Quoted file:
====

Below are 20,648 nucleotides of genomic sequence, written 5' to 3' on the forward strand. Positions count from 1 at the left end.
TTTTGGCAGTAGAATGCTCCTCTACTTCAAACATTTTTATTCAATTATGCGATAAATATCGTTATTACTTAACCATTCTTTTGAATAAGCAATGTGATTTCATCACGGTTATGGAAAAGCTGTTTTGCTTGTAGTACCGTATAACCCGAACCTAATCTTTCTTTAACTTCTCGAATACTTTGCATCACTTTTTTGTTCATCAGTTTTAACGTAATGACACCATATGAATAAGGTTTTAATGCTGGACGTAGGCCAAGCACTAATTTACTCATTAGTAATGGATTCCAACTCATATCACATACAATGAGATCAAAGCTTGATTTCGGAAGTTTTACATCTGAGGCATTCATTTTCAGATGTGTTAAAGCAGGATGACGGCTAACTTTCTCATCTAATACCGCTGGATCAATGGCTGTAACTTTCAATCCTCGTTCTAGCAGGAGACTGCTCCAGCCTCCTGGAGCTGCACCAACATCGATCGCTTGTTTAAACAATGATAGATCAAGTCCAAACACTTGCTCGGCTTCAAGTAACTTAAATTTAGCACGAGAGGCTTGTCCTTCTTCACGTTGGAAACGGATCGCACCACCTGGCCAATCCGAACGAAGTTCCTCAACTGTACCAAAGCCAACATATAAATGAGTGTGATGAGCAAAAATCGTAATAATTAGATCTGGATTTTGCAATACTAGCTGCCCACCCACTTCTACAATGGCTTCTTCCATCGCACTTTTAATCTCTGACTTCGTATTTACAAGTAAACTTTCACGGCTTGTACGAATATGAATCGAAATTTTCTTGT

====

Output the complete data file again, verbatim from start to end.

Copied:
Below are 20,648 nucleotides of genomic sequence, written 5' to 3' on the forward strand. Positions count from 1 at the left end.
TTTTGGCAGTAGAATGCTCCTCTACTTCAAACATTTTTATTCAATTATGCGATAAATATCGTTATTACTTAACCATTCTTTTGAATAAGCAATGTGATTTCATCACGGTTATGGAAAAGCTGTTTTGCTTGTAGTACCGTATAACCCGAACCTAATCTTTCTTTAACTTCTCGAATACTTTGCATCACTTTTTTGTTCATCAGTTTTAACGTAATGACACCATATGAATAAGGTTTTAATGCTGGACGTAGGCCAAGCACTAATTTACTCATTAGTAATGGATTCCAACTCATATCACATACAATGAGATCAAAGCTTGATTTCGGAAGTTTTACATCTGAGGCATTCATTTTCAGATGTGTTAAAGCAGGATGACGGCTAACTTTCTCATCTAATACCGCTGGATCAATGGCTGTAACTTTCAATCCTCGTTCTAGCAGGAGACTGCTCCAGCCTCCTGGAGCTGCACCAACATCGATCGCTTGTTTAAACAATGATAGATCAAGTCCAAACACTTGCTCGGCTTCAAGTAACTTAAATTTAGCACGAGAGGCTTGTCCTTCTTCACGTTGGAAACGGATCGCACCACCTGGCCAATCCGAACGAAGTTCCTCAACTGTACCAAAGCCAACATATAAATGAGTGTGATGAGCAAAAATCGTAATAATTAGATCTGGATTTTGCAATACTAGCTGCCCACCCACTTCTACAATGGCTTCTTCCATCGCACTTTTAATCTCTGACTTCGTATTTACAAGTAAACTTTCACGGCTTGTACGAATATGAATCGAAATTTTCTTGT